Two Americans and a French scientist won the Nobel Prize in chemistry Wednesday for developing a chemical "dance'' that makes molecules swap atoms, a process now used to produce medicines, plastics and other products with more efficiency and less environmental hazard.
"What a great day for chemistry,'' declared an advocate of environmentally friendly "green chemistry,'' Paul Anastas of the American Chemical Society.
The $1.3 million prize will be shared by Robert H. Grubbs, 63, of the California Institute of Technology; Richard R. Schrock, 60, of the Massachusetts Institute of Technology, and Yves Chauvin, 74, honorary director of research at the Institut Francais du Petrole in Rueil-Malmaison, France.
They explained and improved a process called metathesis, said the Royal Swedish Academy of Sciences in bestowing the prize. This swapping of atoms between molecules creates new substances, and the winners have turned it into one of the most important reactions in organic chemistry, the academy said. Organic chemistry deals with carbon compounds.
"Metathesis reactions are an important tool in the creation of new drugs to fight many of the world's major diseases, including cancer, Alzheimer's and AIDS,'' William F. Carroll Jr., president of the American Chemical Society, said in a statement. "They also are used to develop herbicides, new polymers and fuels.''
To illustrate the atom-swapping process at a press conference in Stockholm, two Nobel Prize committee members invited two women assistants to dance, and switched partners.
Chauvin explained in 1971 how metathesis reactions work and what kinds of metal compounds can be used as catalysts to make the reactions happen. Schrock, in 1990, was the first to produce an efficient metal-compound catalyst for the process. Two years later, Grubb developed the first in a series of improved catalysts.
Their work has led to chemical-making methods that are more efficient and generate fewer hazardous wastes -- a major advance for "green chemistry,'' the academy said.
"Metathesis is an example of how important basic science has been applied for the benefit of man, society and the environment,'' the academy said.
Anastas, director of the chemical society's Green Chemistry Institute, said the approach requires less starting material and less energy as well as creating virtually no waste to dispose of and fewer byproducts. "So all of those things that would seem like very environmental benefits also happen to make it tremendously more profitable,'' he said.
"This is a day that people will look back at and say there is a true recognition that the best chemists in the world are doing green chemistry, and that green chemistry is just a part of doing good chemistry,'' Anastas said.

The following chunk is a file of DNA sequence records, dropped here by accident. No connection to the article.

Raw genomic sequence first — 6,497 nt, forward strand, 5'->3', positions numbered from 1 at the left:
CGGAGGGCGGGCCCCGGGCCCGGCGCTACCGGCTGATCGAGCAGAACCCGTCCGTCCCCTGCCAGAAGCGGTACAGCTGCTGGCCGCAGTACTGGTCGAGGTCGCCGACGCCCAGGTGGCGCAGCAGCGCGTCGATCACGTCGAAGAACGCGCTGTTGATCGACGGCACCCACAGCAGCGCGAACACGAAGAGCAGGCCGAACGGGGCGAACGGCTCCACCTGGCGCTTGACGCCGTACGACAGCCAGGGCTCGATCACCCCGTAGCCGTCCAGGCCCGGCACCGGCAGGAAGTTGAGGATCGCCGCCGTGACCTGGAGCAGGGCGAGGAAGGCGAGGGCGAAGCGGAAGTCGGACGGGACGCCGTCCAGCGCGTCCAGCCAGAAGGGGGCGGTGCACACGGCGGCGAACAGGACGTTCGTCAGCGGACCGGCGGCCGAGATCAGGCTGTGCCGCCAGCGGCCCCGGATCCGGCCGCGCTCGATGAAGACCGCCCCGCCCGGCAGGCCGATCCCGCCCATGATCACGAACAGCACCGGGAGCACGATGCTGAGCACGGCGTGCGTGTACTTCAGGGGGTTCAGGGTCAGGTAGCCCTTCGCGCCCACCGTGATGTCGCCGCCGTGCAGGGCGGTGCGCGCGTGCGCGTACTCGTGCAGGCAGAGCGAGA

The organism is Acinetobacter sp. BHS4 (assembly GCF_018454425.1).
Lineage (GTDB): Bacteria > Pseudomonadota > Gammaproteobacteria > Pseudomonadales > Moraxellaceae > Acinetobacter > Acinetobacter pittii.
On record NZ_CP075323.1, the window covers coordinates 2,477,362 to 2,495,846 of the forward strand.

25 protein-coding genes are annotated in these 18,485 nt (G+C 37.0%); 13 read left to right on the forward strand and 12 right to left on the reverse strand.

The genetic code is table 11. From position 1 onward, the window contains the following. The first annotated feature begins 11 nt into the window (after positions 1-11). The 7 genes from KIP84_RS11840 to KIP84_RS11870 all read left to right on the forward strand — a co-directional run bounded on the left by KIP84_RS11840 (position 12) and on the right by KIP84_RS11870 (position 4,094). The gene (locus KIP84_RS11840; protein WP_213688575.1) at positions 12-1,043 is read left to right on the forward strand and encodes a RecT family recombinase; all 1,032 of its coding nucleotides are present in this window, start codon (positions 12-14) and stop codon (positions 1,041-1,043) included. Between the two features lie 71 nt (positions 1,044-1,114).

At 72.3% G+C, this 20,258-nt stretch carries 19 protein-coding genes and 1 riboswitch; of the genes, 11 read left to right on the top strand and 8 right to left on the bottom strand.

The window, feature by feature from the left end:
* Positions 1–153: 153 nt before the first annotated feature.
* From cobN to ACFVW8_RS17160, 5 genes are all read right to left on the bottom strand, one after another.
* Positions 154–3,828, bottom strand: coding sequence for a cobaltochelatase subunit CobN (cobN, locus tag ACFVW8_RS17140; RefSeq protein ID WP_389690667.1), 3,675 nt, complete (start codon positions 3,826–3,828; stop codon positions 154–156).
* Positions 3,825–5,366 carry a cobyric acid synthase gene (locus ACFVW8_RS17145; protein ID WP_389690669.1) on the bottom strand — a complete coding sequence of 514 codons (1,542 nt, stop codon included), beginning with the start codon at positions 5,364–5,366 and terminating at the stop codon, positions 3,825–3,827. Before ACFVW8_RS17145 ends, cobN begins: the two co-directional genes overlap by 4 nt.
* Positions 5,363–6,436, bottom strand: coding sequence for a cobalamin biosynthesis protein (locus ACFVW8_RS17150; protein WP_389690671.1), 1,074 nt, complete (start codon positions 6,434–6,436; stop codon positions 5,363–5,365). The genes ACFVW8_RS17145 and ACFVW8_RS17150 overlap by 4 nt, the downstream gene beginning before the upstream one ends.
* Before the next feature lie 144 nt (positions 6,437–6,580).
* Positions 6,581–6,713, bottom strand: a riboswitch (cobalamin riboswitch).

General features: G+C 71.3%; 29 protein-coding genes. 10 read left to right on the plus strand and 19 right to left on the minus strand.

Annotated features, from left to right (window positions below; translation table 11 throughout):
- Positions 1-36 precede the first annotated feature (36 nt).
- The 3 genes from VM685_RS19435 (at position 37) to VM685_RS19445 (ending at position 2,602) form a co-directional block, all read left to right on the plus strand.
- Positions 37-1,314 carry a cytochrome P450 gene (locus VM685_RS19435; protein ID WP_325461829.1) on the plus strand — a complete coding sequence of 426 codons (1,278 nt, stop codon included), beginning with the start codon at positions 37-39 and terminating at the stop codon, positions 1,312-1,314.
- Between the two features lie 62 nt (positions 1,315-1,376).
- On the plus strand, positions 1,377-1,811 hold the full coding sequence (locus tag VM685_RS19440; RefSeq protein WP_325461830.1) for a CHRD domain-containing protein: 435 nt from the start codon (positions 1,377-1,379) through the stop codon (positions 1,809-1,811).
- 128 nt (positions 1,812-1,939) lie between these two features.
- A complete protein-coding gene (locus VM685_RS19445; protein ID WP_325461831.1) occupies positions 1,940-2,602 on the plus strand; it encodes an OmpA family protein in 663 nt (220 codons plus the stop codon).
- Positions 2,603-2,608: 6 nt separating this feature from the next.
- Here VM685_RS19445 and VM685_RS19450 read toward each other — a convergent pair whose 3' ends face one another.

Grubbs, the California scientist, said he was celebrating with a bottle of port.
"It's tasting pretty good right now,'' he told The Associated Press by telephone from Christchurch, New Zealand, where he was lecturing.
Winning the prize was "one of these things you never expect to happen in your career,'' he said. "You just keep doing science and see what happens.''
"Science, especially chemistry, takes a long time to work its way through ... It's something we've been working on for 30, 35 years,'' he said.
He said a sports equipment company sells a baseball bat that is made using metathesis, and that the process is also used to convert seed oils into products that are normally made from petroleum.
Chauvin, in Tours, France, said he felt "embarrassment, not joy,'' and told reporters: "I had a quiet life, now I see that that is no longer the case.''
He praised fellow winners Grubbs and Schrock.
"I knew that my research was important. I opened the way, but it is my American colleagues who also worked on my research who are enabling me to get this prize today,'' Chauvin said.
Schrock said he became interested in chemistry when he was given a chemistry set as an 8-year-old, and at first liked to "blow things up.''
The Nobel is "obviously a tremendous honor,'' he said at a news conference at MIT. "Now I know dreams can come true.''
On Monday, Australians Barry J. Marshall and Robin Warren won the Nobel Prize in medicine for showing that bacteria -- not stress -- caused ulcers of the stomach and intestine.
The award for peace will be announced on Friday in the Norwegian capital, Oslo. The economics prize, the only one not named in Nobel's will, will be announced Oct. 10.
The Swedish Academy, which awards the literature prize, has not yet set a date for its announcement, which is always on a Thursday and could come next week.
Associated Press writer Ian Gregor in the Los Angeles contributed to this report.
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